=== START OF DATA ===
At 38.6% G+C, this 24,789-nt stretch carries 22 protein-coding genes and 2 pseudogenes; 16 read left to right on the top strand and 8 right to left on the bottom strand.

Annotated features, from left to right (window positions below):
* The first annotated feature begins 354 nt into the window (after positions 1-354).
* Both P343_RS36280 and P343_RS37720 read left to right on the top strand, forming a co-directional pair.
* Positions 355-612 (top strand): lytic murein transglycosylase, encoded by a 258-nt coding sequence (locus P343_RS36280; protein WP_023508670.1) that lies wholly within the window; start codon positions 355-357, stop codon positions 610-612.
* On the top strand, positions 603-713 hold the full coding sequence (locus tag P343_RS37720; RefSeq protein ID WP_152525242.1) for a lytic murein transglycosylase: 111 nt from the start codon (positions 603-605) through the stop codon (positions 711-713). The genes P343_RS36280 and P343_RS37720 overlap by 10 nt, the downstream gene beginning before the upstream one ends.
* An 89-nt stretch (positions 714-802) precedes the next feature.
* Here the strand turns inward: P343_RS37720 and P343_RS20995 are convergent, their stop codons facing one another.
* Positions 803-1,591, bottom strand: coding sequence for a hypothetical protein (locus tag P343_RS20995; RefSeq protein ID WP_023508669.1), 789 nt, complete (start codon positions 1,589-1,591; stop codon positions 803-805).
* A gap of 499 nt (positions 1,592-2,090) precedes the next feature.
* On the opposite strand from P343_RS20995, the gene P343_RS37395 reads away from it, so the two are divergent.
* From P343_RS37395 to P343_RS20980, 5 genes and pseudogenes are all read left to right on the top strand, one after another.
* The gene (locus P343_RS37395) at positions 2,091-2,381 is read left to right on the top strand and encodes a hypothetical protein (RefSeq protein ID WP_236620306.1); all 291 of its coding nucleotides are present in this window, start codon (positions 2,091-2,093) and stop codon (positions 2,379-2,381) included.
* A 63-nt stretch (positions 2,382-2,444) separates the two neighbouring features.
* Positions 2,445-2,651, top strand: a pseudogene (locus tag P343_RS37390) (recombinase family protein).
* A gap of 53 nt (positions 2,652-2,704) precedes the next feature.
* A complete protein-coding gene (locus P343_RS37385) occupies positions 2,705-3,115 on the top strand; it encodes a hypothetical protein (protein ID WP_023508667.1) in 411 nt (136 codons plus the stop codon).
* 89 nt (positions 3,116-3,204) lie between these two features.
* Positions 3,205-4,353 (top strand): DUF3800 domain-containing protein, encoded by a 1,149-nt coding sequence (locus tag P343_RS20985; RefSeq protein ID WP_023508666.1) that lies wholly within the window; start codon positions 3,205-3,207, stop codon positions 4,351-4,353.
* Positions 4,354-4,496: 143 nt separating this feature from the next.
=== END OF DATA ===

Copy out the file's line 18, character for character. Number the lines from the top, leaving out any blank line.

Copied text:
* 89 nt (positions 3,116-3,204) lie between these two features.